One category of trademarks, known as "descriptive trademarks," often faces
challenges in registration due to their inherent nature. However, the concept of
secondary meaning has emerged as a crucial factor in determining the registrability of descriptive marks. This article delves into a recent legal
case, highlighting the significance of secondary significance in the context of
descriptive trademark registration.
In the case of the Appellant, a US Corporation, the trademark 'DATAPAQ' was
sought to be registered in connection with various products, including computer
software for temperature profiling systems in the fields of heavy clay and
ceramics. The application was rejected by the Registrar of Trademarks, citing
Section 9(1)(b) of the Trade Marks Act, 1999, which bars registration of
descriptive marks. The impugned order was cryptic, merely stating that the
trademark is descriptive, and thus refused.
The Appellant's primary grievance was centered around the lack of reasoning in
the impugned order. They contended that the order did not consider whether their
mark 'DATAPAQ' had acquired secondary meaning, a vital aspect that could render
a descriptive mark registrable.
The Hon'ble Court recognized a well-established legal principle that descriptive
marks can indeed be registered if they acquire secondary meaning. The Court
identified the central issue with the impugned order: the absence of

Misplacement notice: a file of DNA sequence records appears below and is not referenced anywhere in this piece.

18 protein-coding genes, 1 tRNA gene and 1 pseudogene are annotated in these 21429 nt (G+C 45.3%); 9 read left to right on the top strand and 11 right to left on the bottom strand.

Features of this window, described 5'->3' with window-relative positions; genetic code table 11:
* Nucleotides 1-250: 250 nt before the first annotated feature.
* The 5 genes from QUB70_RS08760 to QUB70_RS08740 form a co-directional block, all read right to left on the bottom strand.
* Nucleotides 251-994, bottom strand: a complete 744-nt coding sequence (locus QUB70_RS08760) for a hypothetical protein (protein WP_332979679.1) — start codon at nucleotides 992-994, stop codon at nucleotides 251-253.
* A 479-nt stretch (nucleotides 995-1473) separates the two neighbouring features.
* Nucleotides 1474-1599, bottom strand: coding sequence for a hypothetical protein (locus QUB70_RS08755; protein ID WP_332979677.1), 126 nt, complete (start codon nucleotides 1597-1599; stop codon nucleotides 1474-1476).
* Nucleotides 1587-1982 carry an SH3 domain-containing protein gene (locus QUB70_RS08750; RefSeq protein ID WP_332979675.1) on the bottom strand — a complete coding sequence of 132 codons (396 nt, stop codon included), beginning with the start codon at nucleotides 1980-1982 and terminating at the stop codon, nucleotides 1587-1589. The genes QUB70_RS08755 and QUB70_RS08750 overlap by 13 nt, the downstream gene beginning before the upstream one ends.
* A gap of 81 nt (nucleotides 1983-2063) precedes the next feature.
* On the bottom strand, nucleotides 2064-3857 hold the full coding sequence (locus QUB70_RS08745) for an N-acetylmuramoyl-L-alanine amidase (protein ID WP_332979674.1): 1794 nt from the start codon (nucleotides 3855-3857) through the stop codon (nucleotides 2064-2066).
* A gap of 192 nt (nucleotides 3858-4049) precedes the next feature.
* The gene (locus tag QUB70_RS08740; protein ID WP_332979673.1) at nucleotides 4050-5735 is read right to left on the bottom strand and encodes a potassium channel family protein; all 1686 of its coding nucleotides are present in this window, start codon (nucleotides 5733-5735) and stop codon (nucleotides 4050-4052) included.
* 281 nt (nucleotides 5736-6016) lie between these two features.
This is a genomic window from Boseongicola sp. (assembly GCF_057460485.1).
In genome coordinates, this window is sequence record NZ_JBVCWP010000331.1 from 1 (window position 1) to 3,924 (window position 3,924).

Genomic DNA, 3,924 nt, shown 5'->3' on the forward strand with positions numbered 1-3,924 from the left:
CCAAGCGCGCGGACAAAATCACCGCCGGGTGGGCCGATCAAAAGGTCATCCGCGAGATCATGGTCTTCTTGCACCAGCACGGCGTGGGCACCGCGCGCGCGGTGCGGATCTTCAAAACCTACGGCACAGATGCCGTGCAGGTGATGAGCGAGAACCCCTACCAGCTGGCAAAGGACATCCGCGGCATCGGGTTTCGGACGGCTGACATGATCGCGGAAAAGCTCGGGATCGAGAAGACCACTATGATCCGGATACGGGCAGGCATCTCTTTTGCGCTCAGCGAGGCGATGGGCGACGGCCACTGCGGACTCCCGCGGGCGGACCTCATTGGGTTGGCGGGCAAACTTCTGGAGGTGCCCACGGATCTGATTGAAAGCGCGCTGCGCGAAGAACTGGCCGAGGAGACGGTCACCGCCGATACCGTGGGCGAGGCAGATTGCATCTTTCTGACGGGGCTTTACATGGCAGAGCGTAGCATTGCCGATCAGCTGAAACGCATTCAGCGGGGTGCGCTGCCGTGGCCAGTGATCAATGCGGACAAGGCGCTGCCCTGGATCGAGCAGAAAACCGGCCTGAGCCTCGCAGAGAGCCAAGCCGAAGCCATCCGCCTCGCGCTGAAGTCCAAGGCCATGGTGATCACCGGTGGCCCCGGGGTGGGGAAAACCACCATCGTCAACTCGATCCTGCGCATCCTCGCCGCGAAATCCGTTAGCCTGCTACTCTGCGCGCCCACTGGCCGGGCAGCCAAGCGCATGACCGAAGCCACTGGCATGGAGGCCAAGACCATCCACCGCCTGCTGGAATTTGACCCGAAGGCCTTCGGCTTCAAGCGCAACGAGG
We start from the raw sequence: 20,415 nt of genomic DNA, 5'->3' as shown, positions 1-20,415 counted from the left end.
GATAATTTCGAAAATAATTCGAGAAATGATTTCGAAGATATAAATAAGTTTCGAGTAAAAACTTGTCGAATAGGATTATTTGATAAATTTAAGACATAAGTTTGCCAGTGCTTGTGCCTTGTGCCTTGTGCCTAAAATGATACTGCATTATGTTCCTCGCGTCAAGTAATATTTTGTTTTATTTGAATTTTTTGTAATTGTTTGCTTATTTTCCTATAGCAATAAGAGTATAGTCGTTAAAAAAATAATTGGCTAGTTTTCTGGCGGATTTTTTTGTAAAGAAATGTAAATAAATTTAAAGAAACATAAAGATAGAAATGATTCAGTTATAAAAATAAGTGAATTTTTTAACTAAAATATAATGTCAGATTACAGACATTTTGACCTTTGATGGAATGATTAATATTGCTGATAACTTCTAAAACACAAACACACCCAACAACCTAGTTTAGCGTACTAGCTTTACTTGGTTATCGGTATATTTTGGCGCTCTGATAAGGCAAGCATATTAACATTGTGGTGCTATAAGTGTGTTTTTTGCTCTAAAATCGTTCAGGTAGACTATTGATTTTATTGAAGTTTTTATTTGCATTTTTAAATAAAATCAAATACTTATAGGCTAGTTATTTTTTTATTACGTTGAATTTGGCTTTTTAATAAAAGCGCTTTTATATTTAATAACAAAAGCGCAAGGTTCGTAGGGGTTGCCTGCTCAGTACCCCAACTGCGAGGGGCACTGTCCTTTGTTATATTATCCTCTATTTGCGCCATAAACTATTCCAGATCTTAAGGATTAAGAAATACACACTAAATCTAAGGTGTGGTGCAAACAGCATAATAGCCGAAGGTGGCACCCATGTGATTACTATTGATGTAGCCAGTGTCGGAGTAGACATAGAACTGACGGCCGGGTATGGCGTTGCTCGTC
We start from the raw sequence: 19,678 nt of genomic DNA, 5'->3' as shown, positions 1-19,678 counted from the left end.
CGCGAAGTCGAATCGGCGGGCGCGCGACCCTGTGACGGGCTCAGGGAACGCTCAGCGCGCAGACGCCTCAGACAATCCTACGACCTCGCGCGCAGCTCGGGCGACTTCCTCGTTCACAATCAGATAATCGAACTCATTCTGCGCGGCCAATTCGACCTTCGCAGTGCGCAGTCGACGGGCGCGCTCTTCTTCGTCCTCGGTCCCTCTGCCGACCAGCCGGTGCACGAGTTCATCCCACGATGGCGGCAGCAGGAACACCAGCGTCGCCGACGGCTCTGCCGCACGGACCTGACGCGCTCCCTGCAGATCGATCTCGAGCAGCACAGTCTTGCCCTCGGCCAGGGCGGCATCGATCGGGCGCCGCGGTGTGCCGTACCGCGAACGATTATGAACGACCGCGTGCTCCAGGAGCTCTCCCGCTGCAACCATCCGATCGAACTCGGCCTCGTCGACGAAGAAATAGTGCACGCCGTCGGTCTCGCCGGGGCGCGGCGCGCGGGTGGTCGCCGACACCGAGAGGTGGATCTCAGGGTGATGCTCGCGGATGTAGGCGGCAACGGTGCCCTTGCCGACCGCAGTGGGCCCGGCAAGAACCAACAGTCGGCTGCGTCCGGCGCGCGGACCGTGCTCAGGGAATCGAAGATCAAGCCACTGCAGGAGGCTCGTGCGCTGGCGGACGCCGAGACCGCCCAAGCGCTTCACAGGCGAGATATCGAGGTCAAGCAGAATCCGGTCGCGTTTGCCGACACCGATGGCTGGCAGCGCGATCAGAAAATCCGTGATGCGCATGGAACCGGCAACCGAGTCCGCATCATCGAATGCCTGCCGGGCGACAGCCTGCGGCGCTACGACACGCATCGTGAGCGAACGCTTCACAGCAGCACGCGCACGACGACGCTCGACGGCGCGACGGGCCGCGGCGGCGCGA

consideration regarding the acquisition of secondary meaning. The order's
reasoning was deemed unsustainable due to its failure to delve into this crucial
The Significance of Secondary Meaning:
Secondary meaning, also known as acquired distinctiveness, refers to a situation
where a descriptive mark, through extensive and continuous use, becomes
associated with a specific source in the minds of consumers. In such cases, the
mark transcends its descriptive nature and attains a distinctiveness that
Appellant's Evidence of Secondary Meaning:
To bolster their case, the Appellant presented compelling evidence. They
demonstrated that 'DATAPAQ' had been in use since 1985 across various countries
and had also been registered in numerous jurisdictions, including the USA.
Additionally, the Appellant's portfolio featured a series of marks, all ending
with 'PAQ,' such as 'COILPAQ,' 'WICKETPAQ,' and others. This consistent series
of marks underpinned the distinctiveness and recognition of the term 'PAQ' in
association with the Appellant.
In light of the evidence presented and the legal precedent emphasizing secondary
meaning, the Court determined that the mark 'DATAPAQ' was deserving of
registration, subject to certain conditions. The Court's order aimed to strike a
balance between the descriptive nature of the mark and its acquired
distinctiveness. Consequently, the registration was confined to the word mark 'DATAPAQ'
as a whole.
The Concluding Note:
The case underscores the importance of secondary meaning in transforming
descriptive marks into registrable ones. The Court's decision aligns with the
broader objective of trademark law - to protect marks that have transcended
their descriptive origins and have become identifiers of specific sources in the
Case Law Discussed:
Case Title: Fluke Corporation Vs Registrar Of Trademarks
Date of Judgement:03.07.2023
Case No. CA Comm IPD TM 47 of 2023
Neutral Citation No: 2023: DHC: 5900
Name of Hon'ble Judge: Prathiba M Singh, H.J.
Name of Court: Delhi High Court
Information and discussion contained herein is being shared in the public
Interest. The same should not be treated as substitute for expert advice as it
is subject to my subjectivity and may contain human errors in perception,
interpretation and presentation of the fact and issue involved herein.
Written By: Advocate Ajay Amitabh Suman
, IP Adjutor - Patent and
Email: [email protected]
, Ph no: 9990389539